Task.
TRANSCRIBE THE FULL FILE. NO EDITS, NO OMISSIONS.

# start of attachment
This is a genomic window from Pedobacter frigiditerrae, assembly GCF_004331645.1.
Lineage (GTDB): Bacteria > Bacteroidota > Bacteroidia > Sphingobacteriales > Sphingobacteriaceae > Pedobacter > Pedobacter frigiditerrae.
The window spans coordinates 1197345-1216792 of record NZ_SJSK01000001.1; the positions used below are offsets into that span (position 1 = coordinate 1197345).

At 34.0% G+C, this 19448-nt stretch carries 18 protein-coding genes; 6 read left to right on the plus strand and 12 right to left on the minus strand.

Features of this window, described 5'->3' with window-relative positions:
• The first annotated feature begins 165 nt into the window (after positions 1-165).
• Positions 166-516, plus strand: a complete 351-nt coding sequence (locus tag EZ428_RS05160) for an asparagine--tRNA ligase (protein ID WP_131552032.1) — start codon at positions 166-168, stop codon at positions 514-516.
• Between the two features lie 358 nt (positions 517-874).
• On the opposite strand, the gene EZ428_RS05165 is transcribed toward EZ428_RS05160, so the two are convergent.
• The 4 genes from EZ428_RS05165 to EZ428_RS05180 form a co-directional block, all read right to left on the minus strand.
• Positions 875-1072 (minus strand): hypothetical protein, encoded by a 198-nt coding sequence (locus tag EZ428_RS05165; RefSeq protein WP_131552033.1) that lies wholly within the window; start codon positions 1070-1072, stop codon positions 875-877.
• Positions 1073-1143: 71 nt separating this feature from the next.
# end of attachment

This is a genomic window from Pedobacter frigiditerrae, assembly GCF_004331645.1.
Lineage (GTDB): Bacteria > Bacteroidota > Bacteroidia > Sphingobacteriales > Sphingobacteriaceae > Pedobacter > Pedobacter frigiditerrae.
The window spans coordinates 1197345-1216792 of record NZ_SJSK01000001.1; the positions used below are offsets into that span (position 1 = coordinate 1197345).

At 34.0% G+C, this 19448-nt stretch carries 18 protein-coding genes; 6 read left to right on the plus strand and 12 right to left on the minus strand.

Features of this window, described 5'->3' with window-relative positions:
• The first annotated feature begins 165 nt into the window (after positions 1-165).
• Positions 166-516, plus strand: a complete 351-nt coding sequence (locus tag EZ428_RS05160) for an asparagine--tRNA ligase (protein ID WP_131552032.1) — start codon at positions 166-168, stop codon at positions 514-516.
• Between the two features lie 358 nt (positions 517-874).
• On the opposite strand, the gene EZ428_RS05165 is transcribed toward EZ428_RS05160, so the two are convergent.
• The 4 genes from EZ428_RS05165 to EZ428_RS05180 form a co-directional block, all read right to left on the minus strand.
• Positions 875-1072 (minus strand): hypothetical protein, encoded by a 198-nt coding sequence (locus tag EZ428_RS05165; RefSeq protein WP_131552033.1) that lies wholly within the window; start codon positions 1070-1072, stop codon positions 875-877.
• Positions 1073-1143: 71 nt separating this feature from the next.